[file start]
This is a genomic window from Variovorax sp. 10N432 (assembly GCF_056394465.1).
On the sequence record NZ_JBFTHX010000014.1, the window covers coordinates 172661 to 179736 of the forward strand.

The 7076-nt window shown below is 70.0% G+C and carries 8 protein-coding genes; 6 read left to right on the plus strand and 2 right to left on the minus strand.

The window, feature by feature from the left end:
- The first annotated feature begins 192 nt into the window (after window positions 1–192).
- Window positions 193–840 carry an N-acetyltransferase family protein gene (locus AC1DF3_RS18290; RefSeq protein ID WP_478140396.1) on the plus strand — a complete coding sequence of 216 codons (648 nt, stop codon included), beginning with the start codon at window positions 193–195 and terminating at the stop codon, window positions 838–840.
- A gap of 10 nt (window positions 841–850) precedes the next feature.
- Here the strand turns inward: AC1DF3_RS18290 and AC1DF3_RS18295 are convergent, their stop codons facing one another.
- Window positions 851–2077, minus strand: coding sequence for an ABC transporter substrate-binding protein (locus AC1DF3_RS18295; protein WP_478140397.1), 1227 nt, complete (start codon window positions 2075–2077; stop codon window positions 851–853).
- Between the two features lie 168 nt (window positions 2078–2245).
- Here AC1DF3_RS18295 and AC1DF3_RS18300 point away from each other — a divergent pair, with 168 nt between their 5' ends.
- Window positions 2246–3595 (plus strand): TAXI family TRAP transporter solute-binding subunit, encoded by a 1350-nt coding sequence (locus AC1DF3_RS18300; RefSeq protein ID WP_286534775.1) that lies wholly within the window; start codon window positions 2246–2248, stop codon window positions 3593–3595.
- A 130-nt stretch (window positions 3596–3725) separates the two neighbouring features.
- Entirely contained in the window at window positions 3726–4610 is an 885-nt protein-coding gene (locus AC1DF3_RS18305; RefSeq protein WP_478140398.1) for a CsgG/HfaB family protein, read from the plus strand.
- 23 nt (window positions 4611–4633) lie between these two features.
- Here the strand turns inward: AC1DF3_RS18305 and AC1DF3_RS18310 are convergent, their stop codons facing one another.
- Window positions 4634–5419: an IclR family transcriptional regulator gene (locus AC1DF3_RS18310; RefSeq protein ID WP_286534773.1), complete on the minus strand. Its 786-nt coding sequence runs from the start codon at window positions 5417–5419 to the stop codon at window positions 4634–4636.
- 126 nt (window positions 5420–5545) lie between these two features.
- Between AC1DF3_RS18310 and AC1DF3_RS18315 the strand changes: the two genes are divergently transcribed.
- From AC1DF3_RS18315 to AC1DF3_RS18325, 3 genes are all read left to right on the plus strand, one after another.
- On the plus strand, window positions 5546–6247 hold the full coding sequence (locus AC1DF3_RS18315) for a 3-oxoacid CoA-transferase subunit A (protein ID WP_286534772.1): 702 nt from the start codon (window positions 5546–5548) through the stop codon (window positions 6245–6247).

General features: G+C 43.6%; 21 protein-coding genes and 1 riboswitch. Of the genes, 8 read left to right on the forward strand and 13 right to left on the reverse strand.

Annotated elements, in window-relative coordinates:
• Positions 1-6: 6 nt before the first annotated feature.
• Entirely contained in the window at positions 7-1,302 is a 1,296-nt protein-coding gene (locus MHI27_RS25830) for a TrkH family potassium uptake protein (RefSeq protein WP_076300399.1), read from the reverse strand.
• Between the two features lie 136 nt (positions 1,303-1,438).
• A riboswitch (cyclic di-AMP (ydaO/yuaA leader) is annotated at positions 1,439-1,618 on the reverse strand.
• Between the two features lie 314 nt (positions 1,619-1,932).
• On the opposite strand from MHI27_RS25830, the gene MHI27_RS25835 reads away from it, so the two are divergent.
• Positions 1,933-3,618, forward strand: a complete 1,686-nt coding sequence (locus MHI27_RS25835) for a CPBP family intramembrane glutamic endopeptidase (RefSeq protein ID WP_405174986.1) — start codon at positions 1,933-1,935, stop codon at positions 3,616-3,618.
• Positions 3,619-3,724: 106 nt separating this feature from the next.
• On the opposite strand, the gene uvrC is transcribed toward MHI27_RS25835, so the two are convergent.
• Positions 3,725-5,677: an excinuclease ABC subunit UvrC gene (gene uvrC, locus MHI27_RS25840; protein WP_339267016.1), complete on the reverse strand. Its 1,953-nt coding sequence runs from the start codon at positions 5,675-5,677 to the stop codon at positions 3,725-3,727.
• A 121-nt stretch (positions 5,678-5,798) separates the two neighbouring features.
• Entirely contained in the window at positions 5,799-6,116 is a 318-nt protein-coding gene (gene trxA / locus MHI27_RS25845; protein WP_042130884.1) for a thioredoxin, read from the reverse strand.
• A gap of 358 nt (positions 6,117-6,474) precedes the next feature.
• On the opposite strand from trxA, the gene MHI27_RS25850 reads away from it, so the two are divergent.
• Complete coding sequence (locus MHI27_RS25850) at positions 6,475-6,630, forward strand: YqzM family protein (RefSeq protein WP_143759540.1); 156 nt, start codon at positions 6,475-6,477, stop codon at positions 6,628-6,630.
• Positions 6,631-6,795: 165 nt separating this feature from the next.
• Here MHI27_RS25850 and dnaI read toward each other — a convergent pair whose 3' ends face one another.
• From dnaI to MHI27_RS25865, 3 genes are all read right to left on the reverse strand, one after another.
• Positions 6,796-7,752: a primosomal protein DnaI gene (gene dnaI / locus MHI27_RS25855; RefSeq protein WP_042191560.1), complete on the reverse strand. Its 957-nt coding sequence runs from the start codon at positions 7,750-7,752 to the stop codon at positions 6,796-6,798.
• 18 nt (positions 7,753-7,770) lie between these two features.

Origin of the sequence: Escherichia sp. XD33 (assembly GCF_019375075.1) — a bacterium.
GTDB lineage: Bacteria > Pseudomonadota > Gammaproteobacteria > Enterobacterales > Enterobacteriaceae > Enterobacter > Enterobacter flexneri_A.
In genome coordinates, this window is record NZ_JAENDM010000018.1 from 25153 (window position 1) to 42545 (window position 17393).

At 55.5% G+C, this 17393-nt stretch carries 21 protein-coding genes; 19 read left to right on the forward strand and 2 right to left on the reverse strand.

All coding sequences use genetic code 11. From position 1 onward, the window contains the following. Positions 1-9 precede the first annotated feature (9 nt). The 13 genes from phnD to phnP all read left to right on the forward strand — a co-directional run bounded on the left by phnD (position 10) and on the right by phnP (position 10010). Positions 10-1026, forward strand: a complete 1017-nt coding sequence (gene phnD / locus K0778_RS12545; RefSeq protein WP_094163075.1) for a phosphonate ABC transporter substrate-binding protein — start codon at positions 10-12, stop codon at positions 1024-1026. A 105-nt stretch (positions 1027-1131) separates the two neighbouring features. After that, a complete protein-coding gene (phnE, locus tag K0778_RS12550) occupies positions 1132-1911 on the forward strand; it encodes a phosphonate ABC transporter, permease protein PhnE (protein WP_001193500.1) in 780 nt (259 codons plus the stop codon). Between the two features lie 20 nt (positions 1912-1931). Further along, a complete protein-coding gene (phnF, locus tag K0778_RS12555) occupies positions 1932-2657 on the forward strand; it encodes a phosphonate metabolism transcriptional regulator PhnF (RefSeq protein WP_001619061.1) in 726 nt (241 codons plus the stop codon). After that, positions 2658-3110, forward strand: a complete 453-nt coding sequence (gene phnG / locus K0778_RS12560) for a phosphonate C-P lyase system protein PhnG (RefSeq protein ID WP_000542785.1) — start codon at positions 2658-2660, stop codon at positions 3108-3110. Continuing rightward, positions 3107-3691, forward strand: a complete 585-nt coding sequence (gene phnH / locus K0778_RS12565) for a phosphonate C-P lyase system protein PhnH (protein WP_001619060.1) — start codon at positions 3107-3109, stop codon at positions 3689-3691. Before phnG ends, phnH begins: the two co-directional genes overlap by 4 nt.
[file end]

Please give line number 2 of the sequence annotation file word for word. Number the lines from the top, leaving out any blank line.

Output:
On the sequence record NZ_JBFTHX010000014.1, the window covers coordinates 172661 to 179736 of the forward strand.